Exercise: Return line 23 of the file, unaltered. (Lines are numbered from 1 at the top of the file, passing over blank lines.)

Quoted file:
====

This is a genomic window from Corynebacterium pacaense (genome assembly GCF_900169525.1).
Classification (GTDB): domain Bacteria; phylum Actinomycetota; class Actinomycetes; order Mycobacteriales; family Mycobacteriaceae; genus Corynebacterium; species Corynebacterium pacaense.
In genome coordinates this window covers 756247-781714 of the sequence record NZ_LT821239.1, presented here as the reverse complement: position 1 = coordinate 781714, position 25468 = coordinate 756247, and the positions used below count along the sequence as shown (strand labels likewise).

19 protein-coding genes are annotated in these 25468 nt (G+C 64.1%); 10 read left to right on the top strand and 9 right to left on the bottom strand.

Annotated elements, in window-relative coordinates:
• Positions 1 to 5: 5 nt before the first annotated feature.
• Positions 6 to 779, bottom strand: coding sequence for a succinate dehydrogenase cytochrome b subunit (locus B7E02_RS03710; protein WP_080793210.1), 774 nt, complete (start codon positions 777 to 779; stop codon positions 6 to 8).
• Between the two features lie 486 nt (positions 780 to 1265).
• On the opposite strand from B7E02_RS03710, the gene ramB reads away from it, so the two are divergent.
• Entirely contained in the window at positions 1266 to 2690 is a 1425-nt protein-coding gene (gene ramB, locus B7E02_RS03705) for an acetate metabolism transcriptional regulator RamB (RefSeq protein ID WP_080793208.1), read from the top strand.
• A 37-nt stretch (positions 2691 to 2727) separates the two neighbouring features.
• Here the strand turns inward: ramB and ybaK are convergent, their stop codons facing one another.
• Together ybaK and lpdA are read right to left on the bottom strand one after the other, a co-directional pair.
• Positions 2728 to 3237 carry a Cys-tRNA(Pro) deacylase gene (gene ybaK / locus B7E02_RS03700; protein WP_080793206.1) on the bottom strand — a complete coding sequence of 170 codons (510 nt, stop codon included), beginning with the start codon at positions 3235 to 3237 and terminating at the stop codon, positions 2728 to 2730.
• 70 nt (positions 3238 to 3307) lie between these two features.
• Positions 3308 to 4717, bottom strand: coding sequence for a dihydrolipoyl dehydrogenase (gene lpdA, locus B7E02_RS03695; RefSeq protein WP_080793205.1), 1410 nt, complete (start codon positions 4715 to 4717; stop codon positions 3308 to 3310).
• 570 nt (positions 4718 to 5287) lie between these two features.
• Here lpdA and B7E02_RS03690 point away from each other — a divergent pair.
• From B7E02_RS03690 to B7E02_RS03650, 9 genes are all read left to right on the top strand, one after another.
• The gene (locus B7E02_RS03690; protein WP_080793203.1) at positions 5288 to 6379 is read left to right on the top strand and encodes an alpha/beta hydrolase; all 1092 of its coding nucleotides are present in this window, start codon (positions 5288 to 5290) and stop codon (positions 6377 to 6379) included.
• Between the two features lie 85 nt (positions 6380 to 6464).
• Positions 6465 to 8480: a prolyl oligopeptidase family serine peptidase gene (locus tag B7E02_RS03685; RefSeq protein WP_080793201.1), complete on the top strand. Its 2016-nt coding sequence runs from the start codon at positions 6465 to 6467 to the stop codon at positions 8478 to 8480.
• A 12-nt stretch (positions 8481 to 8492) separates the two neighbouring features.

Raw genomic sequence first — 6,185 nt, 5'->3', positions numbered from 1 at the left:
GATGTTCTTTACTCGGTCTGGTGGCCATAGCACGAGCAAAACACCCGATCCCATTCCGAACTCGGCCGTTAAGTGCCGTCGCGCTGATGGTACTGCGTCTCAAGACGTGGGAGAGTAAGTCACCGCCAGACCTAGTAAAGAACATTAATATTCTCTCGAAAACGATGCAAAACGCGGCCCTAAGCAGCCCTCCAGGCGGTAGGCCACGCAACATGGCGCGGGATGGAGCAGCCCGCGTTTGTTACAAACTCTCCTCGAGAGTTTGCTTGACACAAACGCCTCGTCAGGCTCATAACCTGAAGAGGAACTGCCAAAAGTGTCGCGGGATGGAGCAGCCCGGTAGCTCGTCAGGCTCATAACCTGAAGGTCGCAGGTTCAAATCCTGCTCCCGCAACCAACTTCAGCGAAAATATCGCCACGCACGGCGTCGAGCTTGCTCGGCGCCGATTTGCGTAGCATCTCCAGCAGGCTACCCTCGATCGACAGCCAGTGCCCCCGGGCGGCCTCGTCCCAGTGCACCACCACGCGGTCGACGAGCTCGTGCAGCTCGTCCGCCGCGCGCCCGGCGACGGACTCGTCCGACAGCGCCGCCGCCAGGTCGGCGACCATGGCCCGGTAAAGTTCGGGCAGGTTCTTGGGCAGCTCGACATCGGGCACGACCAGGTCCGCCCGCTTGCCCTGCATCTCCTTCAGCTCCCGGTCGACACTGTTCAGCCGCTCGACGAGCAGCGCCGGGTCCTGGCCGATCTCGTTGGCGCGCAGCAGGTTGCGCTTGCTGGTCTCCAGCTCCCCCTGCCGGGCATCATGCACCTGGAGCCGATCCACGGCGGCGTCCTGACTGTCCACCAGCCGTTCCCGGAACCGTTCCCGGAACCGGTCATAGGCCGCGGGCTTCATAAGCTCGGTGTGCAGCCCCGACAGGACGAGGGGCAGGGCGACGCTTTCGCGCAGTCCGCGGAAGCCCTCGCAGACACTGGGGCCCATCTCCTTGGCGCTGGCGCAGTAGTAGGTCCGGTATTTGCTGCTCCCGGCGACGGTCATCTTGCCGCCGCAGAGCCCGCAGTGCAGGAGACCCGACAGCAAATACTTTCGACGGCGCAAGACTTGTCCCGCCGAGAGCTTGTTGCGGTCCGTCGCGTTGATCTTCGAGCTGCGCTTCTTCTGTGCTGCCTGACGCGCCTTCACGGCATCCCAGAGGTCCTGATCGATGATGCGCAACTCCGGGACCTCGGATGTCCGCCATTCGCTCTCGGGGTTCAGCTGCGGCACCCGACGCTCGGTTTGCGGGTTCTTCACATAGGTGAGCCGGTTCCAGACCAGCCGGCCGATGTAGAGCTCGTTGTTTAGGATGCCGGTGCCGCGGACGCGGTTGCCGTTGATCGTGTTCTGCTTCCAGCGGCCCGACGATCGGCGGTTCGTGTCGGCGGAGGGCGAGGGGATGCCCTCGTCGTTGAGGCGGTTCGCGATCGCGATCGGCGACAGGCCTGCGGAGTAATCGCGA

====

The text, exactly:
• A 12-nt stretch (positions 8481 to 8492) separates the two neighbouring features.